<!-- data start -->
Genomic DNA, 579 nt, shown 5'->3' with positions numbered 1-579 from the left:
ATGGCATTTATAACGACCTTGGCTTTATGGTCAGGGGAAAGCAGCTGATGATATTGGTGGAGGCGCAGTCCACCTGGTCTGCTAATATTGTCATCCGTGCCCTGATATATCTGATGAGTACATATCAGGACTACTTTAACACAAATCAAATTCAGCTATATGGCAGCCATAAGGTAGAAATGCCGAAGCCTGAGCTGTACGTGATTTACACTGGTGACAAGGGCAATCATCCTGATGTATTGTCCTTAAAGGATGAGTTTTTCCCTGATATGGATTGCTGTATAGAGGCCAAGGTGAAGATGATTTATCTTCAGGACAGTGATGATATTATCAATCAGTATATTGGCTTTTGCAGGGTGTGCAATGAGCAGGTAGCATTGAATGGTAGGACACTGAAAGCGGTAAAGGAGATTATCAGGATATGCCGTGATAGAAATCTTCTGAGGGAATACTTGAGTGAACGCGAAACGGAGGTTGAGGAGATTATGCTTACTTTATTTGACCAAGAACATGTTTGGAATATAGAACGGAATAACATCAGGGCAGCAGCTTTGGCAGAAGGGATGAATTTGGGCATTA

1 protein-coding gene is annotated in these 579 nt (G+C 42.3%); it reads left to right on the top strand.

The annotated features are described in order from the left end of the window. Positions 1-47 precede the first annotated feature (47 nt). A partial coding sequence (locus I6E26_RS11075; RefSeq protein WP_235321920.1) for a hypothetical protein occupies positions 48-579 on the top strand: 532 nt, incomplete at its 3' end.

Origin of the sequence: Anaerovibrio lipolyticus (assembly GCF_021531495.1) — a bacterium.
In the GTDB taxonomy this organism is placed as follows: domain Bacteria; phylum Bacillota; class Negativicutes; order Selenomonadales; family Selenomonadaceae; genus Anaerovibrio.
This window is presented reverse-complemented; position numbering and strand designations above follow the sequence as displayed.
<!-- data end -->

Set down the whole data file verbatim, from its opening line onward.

Genomic DNA, 579 nt, shown 5'->3' with positions numbered 1-579 from the left:
ATGGCATTTATAACGACCTTGGCTTTATGGTCAGGGGAAAGCAGCTGATGATATTGGTGGAGGCGCAGTCCACCTGGTCTGCTAATATTGTCATCCGTGCCCTGATATATCTGATGAGTACATATCAGGACTACTTTAACACAAATCAAATTCAGCTATATGGCAGCCATAAGGTAGAAATGCCGAAGCCTGAGCTGTACGTGATTTACACTGGTGACAAGGGCAATCATCCTGATGTATTGTCCTTAAAGGATGAGTTTTTCCCTGATATGGATTGCTGTATAGAGGCCAAGGTGAAGATGATTTATCTTCAGGACAGTGATGATATTATCAATCAGTATATTGGCTTTTGCAGGGTGTGCAATGAGCAGGTAGCATTGAATGGTAGGACACTGAAAGCGGTAAAGGAGATTATCAGGATATGCCGTGATAGAAATCTTCTGAGGGAATACTTGAGTGAACGCGAAACGGAGGTTGAGGAGATTATGCTTACTTTATTTGACCAAGAACATGTTTGGAATATAGAACGGAATAACATCAGGGCAGCAGCTTTGGCAGAAGGGATGAATTTGGGCATTA

1 protein-coding gene is annotated in these 579 nt (G+C 42.3%); it reads left to right on the top strand.

The annotated features are described in order from the left end of the window. Positions 1-47 precede the first annotated feature (47 nt). A partial coding sequence (locus I6E26_RS11075; RefSeq protein WP_235321920.1) for a hypothetical protein occupies positions 48-579 on the top strand: 532 nt, incomplete at its 3' end.

Origin of the sequence: Anaerovibrio lipolyticus (assembly GCF_021531495.1) — a bacterium.
In the GTDB taxonomy this organism is placed as follows: domain Bacteria; phylum Bacillota; class Negativicutes; order Selenomonadales; family Selenomonadaceae; genus Anaerovibrio.
This window is presented reverse-complemented; position numbering and strand designations above follow the sequence as displayed.